11. GAME AND FISH NEWS Dec. 1, 2020 Arizona Game and Fish Department AZGFD online license purchase system will be unavailable Dec. 4-7 due to system upgrade PHOENIX — Arizona Game and Fish Department customers are advised that online hunting or fishing license purchases through the AZGFD website will not be available from 5 p.m. Friday, Dec. 4, through Monday, Dec. 7, due to technical upgrades being made to the AZGFD customer service system. Customers who need a license during this time frame should either buy it online before 5 p.m., Friday, Dec. 4, or buy a paper license from an authorized license dealer. The Department anticipates the upgraded online license purchase system will be available by 8 a.m. on Tuesday, Dec. 8. Portal account holders will be able to view their information but will be unable to make changes during this time period. The system upgrades will allow for improved functionality, security, and will be a foundation on which the Department can build and expand future products and services for customers.
  12. GAME AND FISH NEWS Dec. 1, 2020 Arizona Game and Fish Department Arizona Game and Fish Commission to meet Dec. 4 in Payson PAYSON, Ariz. — The next meeting of the Arizona Game and Fish Commission will be held Friday, Dec, 4, in Payson at the Quality Inn, Conference Room, 801 N. Beeline Highway. The meeting begins at 8 a.m. There are now more ways than ever before to speak to agenda items before the Commission. The public may attend the meeting in person, but the number of people allowed in the meeting facility will be limited based on social distancing requirements. Be advised for this meeting that the Town of Payson requires face coverings in public settings where six feet physical distance cannot be maintained. However, the public may also view the meeting at www.azgfd.gov/commissioncam or may listen to the meeting by calling (404) 397-1516, Access code: 280 046 234##. Members of the public may also view the meeting from any AZGFD office via video teleconference. People attending in person or viewing the meeting via video teleconference from an AZGFD office may submit a Speaker Card (Blue Card) if they wish to speak to the Commission on a particular agenda item. Those viewing the webcast who wish to speak to the Commission on a specific agenda item can call (602) 962-8790 and follow the prompts to say your name, where you are calling from, and the agenda item you wish to speak about. People may also email comments in advance of or during the meeting to sbernal@azgfd.gov. Please note that the ability of the public to attend the meeting in person is subject to change in the event Covid-related restrictions on public events are modified prior to the meeting. If this occurs, the aforementioned options to watch, listen and comment via electronic means will still be available. Copies of any presentations, documents, etc. discussed during the meeting will be available by contacting sbernal@azgfd.gov. A complete agenda can be found here or at https://www.azgfd.com/agency/commission/meetingagenda/.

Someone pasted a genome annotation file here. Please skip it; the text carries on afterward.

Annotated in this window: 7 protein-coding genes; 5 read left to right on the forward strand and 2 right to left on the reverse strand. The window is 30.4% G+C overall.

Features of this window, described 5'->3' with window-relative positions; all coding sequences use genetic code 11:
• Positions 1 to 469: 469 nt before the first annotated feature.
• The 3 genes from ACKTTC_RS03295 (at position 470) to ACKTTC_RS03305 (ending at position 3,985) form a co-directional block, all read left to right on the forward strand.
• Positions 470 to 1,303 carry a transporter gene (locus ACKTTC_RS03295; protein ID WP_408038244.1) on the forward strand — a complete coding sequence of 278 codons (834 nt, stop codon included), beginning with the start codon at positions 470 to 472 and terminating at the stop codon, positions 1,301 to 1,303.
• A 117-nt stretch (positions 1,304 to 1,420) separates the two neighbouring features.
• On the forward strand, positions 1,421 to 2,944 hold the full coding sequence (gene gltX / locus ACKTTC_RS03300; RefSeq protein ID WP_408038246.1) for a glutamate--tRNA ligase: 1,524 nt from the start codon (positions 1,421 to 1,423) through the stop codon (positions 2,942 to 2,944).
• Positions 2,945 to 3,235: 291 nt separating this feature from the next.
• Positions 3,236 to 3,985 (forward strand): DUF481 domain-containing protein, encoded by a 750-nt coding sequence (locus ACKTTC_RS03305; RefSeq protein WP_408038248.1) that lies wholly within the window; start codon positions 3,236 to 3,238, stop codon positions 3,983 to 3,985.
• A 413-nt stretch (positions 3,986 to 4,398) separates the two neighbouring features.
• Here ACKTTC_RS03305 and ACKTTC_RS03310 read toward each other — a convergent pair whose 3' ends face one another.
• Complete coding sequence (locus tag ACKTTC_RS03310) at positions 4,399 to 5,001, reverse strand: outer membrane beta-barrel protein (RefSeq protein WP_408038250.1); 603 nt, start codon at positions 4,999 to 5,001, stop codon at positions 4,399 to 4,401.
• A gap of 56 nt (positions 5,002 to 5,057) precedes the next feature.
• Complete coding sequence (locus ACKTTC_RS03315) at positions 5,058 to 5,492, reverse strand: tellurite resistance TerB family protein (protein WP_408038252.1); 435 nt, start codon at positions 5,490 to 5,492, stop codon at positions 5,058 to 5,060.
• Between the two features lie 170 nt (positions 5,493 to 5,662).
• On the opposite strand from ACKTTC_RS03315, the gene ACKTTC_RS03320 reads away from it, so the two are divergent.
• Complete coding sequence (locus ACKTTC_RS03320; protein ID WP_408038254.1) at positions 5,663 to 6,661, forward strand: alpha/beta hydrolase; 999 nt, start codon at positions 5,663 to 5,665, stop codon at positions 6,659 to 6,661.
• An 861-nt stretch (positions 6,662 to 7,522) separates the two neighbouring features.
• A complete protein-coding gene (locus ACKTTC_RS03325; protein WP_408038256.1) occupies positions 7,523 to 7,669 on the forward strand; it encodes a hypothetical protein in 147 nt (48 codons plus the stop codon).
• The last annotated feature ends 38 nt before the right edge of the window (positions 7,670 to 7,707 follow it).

13. GAME AND FISH NEWS Dec. 1, 2020 Mearns' quail season opens Friday PHOENIX — The wait is over for hunters eager to get out and stomp around the often steep and rocky terrain of southeastern Arizona in search of Mearns’ quail. The season begins Friday, Dec. 4, and runs through Feb. 7, 2021. The season for Gambel’s, scaled and California quail has been underway since Oct. 16 and also closes Feb. 7, 2021. A valid Arizona hunting or combination license is required for all hunters 10 and older. All youth hunters 10 to 17 can purchase a youth combination license for only $5. Those hunters under 10 must be accompanied by an adult who possesses a valid hunting or combination license. Licenses can be purchased online at azgfd.com/license/, or from license dealers statewide. Note: The Arizona Game and Fish Department’s online license purchase system will be unavailable Dec. 4-7 due to a system upgrade. The general bag limit is 15 quail per day in the aggregate, of which no more than eight may be Mearns’ quail. Since the beginning of the season, the general possession limit has been 45 quail in the aggregate, of which no more than 15 Gambel’s, scaled or California quail in the aggregate may be taken in any one day. After Friday’s opening of the Mearns’ season, the 45-quail possession limit may include 24 Mearns’ quail, of which no more than eight may be taken in any one day. Meanwhile, the department is inviting quail hunters in southeastern Arizona to help gather data for quail management purposes. The department has placed five wing barrel stations along popular travel routes, where quail hunters can submit one wing along with brief information like date, harvest location, hunter effort expended. While submitting wings is not mandatory, the information collected from wing barrels provides the best means for the department to index quail reproduction — particularly for Mearns’ quail — harvest rates, and hunter effort and success. For more information about the wing barrels, a photo that shows what a wing barrel looks like, and a map, see page 78 in the “2020-2021 Arizona Hunting Regulations” booklet. For more information about Arizona’s quail species, visit www.azgfd.com/hunting/species/smallgame/quail/.